Mia* a former Sue Lambert Trust client, was raped many years ago. And has openly shared her experience, and hopes that by telling her story, it will help to shift outdated attitudes and myths about rape, and sexual consent.

Please be aware that the content of this story may be triggering for some. 

One summer’s evening, Mia arranged to meet a work colleague for a couple of drinks, someone she trusted and knew well.  She recalls what happened next.

“I was a single woman living in Norwich, and had a job I really enjoyed, where I had made a lot of good friends.  The nature of my work meant a lot of my colleagues were male, and I got on well with everyone.  I was sociable, and liked going out, so, when a colleague and friend invited me for a drink one evening, in the city, I thought nothing of it.  Just two friends, meeting up, chatting about work and life.

“I’d had the day off, doing housework and cleaning my oven.  I remember, I didn’t dress up to head out, it was just a casual drink, so I wore scruffy clothes with my hair tied up. Not that any of that should matter.

“He bought me endless drinks, and soon, I was feeling quite unwell. He asked if he could sleep the night on my sofa.  I didn’t really hesitate, I could trust him, he was married, we were just friends, and he had no way of getting home. I would be in in my own home, safe, with a colleague I knew well.

“Arriving home, the room was spinning, and I was so nauseous. I dressed in my PJs and laid down to sleep.  And that’s when he came into my room and raped me.

“I was drunk, but I know I said “no, stop it, I don’t want this, I don’t want you”. But it went on. He didn’t stop.  It felt like an outer body experience.  Then I collapsed, drunk, and fell asleep.

“The following morning, I scrubbed myself in the shower, while thinking – “I must get to work. I must carry on like normal.” I wouldn’t report it. What would be the point? Who would believe me? It’s my word against his. I switched off, got in his van, and arrived at work. Why I did that, I don’t know. I was in pain, shock and in autopilot mode.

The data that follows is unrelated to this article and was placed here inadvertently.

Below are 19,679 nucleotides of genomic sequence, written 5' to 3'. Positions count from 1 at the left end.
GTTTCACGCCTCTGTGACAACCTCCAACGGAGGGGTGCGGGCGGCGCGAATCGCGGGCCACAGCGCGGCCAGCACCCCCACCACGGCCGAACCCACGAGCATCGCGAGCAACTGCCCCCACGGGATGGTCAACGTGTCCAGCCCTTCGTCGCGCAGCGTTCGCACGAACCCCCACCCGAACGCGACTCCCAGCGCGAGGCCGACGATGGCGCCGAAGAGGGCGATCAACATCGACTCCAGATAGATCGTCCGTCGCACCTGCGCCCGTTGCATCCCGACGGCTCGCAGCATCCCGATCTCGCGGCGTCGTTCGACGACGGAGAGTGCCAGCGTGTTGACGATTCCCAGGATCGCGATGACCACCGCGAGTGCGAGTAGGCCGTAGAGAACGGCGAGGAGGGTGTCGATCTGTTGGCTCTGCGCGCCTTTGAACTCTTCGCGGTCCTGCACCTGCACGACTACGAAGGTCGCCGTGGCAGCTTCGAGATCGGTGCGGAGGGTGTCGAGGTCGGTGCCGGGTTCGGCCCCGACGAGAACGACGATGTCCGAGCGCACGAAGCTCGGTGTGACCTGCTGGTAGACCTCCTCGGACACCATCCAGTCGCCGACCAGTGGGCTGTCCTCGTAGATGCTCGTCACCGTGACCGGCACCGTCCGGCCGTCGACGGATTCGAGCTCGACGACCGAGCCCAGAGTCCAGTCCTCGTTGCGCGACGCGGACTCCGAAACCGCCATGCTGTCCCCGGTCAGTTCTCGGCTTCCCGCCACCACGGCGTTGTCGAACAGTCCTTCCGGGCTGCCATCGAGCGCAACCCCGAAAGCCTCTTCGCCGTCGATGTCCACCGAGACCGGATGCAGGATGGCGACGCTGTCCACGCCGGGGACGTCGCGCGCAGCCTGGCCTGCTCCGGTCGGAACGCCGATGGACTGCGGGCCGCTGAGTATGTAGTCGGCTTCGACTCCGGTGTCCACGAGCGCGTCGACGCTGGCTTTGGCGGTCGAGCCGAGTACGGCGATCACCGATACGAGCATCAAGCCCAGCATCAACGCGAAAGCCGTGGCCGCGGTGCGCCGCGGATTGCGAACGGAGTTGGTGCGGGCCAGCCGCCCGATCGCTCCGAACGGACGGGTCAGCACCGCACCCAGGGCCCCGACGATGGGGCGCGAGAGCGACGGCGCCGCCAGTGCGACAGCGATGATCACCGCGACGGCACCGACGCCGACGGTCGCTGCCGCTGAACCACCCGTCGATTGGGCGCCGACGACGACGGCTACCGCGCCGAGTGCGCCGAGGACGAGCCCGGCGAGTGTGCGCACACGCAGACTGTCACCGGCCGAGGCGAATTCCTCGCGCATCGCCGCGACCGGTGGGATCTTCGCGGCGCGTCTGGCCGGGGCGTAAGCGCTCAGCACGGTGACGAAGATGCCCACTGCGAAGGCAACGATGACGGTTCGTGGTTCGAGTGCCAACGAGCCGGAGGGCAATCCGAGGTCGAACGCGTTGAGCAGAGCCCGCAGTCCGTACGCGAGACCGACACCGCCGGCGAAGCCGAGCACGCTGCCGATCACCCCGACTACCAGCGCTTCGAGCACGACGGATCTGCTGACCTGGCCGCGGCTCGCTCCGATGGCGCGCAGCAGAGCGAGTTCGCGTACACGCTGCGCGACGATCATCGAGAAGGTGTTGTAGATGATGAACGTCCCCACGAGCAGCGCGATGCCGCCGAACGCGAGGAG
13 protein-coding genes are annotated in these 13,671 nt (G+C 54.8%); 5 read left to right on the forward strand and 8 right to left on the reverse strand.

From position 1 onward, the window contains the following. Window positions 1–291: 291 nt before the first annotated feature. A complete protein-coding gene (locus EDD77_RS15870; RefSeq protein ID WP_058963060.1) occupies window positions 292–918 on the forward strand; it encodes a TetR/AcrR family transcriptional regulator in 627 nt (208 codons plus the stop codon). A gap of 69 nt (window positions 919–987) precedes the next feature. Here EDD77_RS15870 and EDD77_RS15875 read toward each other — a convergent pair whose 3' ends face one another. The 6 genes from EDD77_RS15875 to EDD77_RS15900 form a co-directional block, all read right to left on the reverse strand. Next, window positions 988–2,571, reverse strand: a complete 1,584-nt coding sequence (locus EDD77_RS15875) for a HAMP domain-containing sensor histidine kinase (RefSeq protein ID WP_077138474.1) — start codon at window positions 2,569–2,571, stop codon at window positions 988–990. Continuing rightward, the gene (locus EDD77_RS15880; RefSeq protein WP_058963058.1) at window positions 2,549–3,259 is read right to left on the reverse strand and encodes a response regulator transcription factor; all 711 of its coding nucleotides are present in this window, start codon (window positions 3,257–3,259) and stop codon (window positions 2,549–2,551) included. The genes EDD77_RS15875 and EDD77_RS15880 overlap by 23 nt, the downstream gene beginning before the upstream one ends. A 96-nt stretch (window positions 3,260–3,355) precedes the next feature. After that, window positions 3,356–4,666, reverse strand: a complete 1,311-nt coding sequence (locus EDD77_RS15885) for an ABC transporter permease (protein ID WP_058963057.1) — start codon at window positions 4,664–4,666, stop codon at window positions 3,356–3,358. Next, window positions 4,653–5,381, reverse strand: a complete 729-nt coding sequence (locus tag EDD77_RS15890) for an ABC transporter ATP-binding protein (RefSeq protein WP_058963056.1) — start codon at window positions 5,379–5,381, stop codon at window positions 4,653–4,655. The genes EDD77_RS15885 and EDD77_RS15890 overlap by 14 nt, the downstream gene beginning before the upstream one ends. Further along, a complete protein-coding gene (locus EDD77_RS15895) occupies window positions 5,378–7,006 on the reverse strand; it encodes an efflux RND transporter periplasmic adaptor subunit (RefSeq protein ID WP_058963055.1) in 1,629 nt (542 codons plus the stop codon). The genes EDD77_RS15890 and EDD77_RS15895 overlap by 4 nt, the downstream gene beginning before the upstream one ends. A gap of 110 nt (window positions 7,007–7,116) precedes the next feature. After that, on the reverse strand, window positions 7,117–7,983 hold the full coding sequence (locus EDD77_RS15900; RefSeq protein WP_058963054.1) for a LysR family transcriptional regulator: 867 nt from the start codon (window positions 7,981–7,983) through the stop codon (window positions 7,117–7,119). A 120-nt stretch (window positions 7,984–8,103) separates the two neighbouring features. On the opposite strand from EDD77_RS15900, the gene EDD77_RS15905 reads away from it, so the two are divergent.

“For the next two and half months, I kept the whole ordeal to myself and told no-one.  But a female colleague could see I was in distress and traumatised. I was really struggling, not acting like myself.  I opened up and told her everything.  She encouraged me to speak to Sue Lambert Trust, to get professional help.  She believed me, and it was a huge relief.

“It was Sue Lambert herself who I first met at the charity, and she sat me down, and we talked about going to the police.   There was no pressure to file a report, and we talked about why I hadn’t reported it immediately.  The truth – because I thought I was drunk, and therefore somehow, it was all my fault.

“She reassured me it wasn’t. I had not given consent. I had no capacity to give consent. He had raped me.

“I did go to the police, and while the questioning from CID was extremely tough, they were brilliant and took me seriously. There had been reports this man had done this before.

“It wasn’t the police questioning that I found most difficult.  But the doubts and accusations thrown at me by my work colleagues, many of them female. The police interviewed people at work, and as the news broke, some colleagues made me feel like I was the person on trial. And that I was ‘crying rape’.

“Some would ask ‘but what were you wearing?’ ‘oh, you didn’t have perfume on did you?’ ‘do you really think its acceptable to go for drinks with a married man?’.

Because I was single, they presumed I was promiscuous.  I was being judged and victim blamed.  In their minds, it was all my fault. I’d asked for it.

“But I told him to stop. He had forced himself on me.  I did not consent. I did not want sex with this man.